In dealing with any insurance claim, in practice, the question of onus is probably the most important one. This is but common sense; anyone who claims for something faces the burden of proving it. It is general legal requirement that the insured must prove that a particular loss event is covered under the insurance policy. In the event the insurer refuses the claim in terms of one of its policy exclusions (see article on ‘Policy exclusions and endorsements’) then it is up to the insurer to prove the events that fall under this particular exclusion.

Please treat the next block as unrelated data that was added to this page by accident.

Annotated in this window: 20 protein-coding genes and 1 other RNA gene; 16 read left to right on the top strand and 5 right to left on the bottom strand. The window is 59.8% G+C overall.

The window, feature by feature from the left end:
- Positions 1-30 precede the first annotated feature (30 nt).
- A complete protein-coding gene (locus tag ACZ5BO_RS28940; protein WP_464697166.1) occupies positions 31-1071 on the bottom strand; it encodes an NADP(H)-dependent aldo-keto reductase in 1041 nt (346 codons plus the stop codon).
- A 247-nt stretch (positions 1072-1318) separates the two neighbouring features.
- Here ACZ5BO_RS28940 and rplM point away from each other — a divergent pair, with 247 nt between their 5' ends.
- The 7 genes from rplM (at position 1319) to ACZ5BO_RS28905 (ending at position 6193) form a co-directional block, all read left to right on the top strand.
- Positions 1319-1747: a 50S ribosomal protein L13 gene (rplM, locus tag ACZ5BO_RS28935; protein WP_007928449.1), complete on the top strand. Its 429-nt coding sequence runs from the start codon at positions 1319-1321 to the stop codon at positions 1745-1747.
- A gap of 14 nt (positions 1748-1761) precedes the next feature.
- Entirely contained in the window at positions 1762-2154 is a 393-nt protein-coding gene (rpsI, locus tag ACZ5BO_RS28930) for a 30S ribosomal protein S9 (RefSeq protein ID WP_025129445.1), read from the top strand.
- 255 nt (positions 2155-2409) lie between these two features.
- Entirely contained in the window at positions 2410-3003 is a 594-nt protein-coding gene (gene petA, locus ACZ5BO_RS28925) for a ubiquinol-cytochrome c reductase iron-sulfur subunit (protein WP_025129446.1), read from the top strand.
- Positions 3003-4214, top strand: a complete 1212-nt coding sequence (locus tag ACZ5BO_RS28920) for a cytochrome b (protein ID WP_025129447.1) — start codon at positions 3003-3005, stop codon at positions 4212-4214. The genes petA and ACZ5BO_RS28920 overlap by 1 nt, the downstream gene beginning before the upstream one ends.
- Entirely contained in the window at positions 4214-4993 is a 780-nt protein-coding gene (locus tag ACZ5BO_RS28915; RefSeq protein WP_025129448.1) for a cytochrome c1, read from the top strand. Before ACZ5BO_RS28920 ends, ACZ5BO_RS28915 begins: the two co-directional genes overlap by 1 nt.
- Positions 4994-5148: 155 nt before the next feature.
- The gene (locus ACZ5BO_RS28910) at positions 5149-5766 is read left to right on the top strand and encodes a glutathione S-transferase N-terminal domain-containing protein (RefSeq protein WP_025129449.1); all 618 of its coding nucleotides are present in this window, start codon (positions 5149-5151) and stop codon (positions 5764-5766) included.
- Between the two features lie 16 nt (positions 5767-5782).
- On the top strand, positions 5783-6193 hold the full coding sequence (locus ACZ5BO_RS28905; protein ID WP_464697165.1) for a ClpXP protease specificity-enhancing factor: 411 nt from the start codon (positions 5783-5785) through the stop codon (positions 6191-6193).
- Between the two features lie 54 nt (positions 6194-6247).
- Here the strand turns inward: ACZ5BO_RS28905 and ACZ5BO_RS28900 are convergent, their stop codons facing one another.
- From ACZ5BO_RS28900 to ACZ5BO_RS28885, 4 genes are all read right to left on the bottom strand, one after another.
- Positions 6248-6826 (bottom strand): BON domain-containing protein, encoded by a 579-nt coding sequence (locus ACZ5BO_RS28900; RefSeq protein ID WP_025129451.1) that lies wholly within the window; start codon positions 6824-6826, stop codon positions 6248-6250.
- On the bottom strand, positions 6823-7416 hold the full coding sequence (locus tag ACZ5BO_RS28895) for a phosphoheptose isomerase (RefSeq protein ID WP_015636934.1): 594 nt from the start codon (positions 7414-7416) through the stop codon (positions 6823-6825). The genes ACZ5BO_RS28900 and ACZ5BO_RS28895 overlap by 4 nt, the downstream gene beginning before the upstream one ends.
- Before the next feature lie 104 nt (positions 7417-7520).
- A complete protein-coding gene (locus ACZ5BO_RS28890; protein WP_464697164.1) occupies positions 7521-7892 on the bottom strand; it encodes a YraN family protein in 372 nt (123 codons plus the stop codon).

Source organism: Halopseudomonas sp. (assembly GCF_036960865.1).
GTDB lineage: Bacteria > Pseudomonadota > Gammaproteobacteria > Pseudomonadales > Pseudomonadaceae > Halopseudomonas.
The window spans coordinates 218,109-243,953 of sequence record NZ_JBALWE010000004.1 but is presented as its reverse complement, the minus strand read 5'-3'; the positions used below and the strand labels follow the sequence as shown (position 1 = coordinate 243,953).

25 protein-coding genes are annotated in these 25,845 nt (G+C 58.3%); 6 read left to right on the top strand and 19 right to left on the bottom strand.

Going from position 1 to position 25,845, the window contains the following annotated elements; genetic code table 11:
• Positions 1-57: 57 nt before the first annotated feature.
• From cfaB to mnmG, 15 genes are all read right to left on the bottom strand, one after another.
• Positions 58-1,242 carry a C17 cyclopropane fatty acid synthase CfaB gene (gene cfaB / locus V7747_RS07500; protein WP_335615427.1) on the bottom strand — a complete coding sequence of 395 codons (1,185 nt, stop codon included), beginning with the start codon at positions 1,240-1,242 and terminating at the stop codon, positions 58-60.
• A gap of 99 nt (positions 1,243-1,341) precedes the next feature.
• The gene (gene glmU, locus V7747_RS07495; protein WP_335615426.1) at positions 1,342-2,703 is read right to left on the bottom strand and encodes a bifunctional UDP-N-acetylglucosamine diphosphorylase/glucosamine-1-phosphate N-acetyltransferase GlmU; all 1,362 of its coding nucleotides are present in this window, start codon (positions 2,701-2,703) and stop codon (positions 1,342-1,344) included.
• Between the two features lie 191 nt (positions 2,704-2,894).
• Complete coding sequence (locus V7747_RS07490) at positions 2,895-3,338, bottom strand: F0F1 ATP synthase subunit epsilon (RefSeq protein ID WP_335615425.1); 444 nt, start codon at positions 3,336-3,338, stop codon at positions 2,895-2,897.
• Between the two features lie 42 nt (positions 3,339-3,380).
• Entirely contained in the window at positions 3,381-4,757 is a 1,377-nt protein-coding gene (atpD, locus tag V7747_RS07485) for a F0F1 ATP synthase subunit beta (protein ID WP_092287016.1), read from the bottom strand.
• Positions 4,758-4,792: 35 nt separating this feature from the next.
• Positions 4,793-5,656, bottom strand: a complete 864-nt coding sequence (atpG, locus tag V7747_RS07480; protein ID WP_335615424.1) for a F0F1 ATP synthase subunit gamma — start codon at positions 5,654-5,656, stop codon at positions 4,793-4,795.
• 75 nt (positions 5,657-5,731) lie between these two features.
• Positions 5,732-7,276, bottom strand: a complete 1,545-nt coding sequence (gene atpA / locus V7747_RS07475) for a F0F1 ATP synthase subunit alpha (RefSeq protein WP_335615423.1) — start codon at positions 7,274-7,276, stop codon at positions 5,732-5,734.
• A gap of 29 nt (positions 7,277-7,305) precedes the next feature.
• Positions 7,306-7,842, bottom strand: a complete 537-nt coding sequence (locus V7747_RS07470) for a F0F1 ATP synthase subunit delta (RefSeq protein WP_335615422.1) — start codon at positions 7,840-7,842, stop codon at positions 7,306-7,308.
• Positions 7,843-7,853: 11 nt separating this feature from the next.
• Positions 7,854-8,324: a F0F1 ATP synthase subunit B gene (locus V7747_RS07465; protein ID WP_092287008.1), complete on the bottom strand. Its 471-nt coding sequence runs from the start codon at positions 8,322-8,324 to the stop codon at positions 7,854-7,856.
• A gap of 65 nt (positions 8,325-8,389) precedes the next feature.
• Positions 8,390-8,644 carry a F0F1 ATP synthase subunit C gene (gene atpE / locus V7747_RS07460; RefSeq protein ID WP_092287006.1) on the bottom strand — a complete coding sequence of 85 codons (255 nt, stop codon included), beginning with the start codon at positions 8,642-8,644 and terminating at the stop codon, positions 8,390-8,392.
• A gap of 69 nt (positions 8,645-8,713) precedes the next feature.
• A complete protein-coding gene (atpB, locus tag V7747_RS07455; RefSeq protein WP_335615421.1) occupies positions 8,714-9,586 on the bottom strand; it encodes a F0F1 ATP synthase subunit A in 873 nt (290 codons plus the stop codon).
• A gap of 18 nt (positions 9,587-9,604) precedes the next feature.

For a practical example of ‘onus of proof’ consider the policyholder that crashes their motor vehicle on the way home from a late night corporate function. All evidence supports the insureds claim so such accident is covered under the policy so the insurer will have to honour the claim as valid.
If however, the insurer wants to refute the claim based on a suspicion that the insured was driving under the influence of alcohol (an exclusion under any policy) then it will have to be able to prove this suspicion beyond a reasonable doubt.